Practitioner's Guide to Reorganized Supreme Court Clerk's Office

Practitioner's Guide to Reorganized Supreme Court Clerk's Office Scott Harris, clerk of the U.S. Supreme Court

A year after taking over as clerk of the U.S. Supreme Court, Scott Harris is putting his stamp on the office with a major reorganization—including elimination of the historic position of chief deputy clerk.

The changes come in the part of the institution that affects court practitioners day-to-day as the main interface and resource for lawyers about the intricacies of court procedure.

The reorganization also coincides with the retirement Sept. 1 of Chris Vasil from the position of chief deputy, which he held since 2002. Before him, Francis Lorson was chief deputy from 1981 to 2002.

Lorson and Vasil both played outsized roles as the institutional memory of the court, discreet and knowledgeable civil servants who were ambassadors to the bar and made things go smoothly. For decades, “Call Frank Lorson” was the byword for lawyers who were unclear about a court rule or deadline.

When Lorson died in 2013, Chief Justice John Roberts Jr.—who was a frequent high court advocate before becoming chief justice—said at his memorial service, “We all needed Frank’s help.” Roberts described Lorson as a “quiet, unassuming man who had the charisma of one who knew what he was doing.”

Vasil in his own way continued in that tradition. “I think all agree that Chris Vasil is irreplaceable—as is suggested by the fact that no one person is replacing him,” said Charles Rothfeld, a veteran high court advocate at Mayer Brown.

The announcement about the reorganization of the clerk’s office stated that “Under the new structure, the position of Chief Deputy Clerk will be abolished.” No explanation was given, and Harris declined to comment.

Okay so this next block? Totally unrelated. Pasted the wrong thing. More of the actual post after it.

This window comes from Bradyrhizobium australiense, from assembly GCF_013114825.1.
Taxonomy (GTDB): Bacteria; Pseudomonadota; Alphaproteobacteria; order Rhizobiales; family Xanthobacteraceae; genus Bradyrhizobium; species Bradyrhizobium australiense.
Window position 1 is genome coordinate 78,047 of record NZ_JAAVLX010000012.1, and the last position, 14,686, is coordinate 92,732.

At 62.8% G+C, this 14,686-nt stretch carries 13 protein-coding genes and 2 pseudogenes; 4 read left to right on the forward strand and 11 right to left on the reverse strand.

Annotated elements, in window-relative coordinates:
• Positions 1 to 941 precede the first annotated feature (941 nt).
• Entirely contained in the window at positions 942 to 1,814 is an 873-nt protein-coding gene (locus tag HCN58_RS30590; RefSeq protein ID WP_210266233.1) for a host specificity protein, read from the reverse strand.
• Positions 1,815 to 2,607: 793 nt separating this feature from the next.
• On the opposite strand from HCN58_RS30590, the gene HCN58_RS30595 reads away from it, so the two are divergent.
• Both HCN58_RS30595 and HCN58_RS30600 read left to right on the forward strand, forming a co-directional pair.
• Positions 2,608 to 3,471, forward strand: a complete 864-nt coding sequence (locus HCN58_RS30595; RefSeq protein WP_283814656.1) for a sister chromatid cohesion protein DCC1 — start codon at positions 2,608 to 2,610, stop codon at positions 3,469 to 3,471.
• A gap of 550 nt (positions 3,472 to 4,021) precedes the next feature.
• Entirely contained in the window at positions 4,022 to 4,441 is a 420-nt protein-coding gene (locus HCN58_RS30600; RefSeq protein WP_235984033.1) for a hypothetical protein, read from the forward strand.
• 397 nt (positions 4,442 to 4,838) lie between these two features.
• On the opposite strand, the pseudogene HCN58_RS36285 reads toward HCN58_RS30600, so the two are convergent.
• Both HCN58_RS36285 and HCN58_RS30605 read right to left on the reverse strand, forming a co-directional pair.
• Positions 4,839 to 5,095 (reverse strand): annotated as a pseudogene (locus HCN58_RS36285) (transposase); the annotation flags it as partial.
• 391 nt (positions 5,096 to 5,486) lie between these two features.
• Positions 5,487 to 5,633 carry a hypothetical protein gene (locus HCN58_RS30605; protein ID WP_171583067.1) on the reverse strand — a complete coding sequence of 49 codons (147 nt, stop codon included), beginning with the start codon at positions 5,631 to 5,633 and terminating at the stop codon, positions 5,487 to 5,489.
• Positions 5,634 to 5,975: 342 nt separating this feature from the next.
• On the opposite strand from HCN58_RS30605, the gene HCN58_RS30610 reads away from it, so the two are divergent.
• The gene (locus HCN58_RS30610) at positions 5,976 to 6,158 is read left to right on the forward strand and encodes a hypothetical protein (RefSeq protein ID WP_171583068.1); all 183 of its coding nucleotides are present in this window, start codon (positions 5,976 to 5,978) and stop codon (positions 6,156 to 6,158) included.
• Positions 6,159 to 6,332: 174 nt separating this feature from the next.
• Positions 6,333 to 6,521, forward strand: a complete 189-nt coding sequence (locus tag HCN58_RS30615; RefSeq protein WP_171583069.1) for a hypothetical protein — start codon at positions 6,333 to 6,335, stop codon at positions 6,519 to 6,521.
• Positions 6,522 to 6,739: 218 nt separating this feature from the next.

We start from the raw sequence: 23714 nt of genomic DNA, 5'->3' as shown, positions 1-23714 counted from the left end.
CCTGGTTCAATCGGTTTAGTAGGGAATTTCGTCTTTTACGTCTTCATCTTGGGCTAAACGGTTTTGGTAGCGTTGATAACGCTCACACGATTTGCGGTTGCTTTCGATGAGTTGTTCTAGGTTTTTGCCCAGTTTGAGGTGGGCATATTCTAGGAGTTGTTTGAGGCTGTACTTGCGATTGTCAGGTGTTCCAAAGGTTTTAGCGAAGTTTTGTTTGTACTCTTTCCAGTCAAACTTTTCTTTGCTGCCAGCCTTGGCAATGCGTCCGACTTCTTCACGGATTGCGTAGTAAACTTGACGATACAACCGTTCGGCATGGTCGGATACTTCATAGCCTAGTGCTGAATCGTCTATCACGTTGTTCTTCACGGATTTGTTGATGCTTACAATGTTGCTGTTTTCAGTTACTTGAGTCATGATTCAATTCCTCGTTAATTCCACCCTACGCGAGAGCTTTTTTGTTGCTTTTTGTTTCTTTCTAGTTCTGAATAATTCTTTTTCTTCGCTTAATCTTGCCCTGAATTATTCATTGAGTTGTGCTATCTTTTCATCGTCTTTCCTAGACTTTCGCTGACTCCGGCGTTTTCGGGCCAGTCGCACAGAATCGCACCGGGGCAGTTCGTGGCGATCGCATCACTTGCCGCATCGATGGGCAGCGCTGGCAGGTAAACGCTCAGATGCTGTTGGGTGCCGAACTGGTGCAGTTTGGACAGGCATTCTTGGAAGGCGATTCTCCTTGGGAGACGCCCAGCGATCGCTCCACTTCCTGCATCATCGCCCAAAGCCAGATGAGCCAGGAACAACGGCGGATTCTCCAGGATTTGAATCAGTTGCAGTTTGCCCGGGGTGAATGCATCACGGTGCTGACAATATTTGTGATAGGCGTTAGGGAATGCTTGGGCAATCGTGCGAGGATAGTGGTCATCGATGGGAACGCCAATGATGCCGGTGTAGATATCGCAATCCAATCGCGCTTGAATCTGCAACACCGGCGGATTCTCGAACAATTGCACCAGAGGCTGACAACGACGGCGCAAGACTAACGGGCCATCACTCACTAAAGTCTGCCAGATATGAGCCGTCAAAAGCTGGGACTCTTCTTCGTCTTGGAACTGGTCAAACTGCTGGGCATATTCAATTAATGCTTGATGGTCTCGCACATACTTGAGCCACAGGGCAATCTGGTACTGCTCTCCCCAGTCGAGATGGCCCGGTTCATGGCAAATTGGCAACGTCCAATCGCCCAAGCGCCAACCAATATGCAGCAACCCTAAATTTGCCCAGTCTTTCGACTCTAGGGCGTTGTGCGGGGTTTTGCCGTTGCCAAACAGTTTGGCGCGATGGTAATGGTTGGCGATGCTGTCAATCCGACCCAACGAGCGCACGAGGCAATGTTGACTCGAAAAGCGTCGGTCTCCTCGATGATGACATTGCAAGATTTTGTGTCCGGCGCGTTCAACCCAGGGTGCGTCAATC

Instead of a chief deputy, four deputy clerks with apparently equal rank will administer the different functions of the office.

Jordan “Danny” Bickell will serve in the new position of deputy clerk for practice and procedure, which will carry out some of the functions of the chief deputy. Those includes “the preparation of weekly conference lists, taking action on extensions of time to respond to petitions for writs of certiorari, and service as the primary point of contact for members of the Court’s bar with respect to questions of practice and procedure,” according to the announcement.

Bickell’s new title also means a temporary vacancy in the position of staff attorney for emergency applications—known informally as the “death clerk,” the court’s liaison with state officials and defense lawyers in the final hours before scheduled executions. Bickell held that position and will continue to perform those duties until the vacancy is filled.

Under the reorganization, Cynthia Rapp will continue to serve as deputy clerk for case management. Among her duties are oversight of the court’s electronic docketing system, preparation of the court’s journal, and the court’s original jurisdiction docket.

Gary Kemp will also remain as deputy clerk for administration, overseeing the file room, the public reception desk, and other administrative functions.

A newly created position of deputy clerk for case initiation will be filled by Jeffrey Atkins, who has been supervisor of the case analyst division. He’ll supervise the seven case analysts who review and process new case filings.

Mayer Brown’s Rothfeld predicts the reorganization won’t change its longstanding public-friendly reputation.

“The clerk’s office at the Supreme Court has a great tradition and is, as opposed to the clerks of other courts, almost uniquely knowledgeable, helpful, and user friendly. There is no reason to think that will change.”

Rothfeld added, “I just hope they continue to offer aspirin and the use of emergency sewing kits to arguing counsel.”

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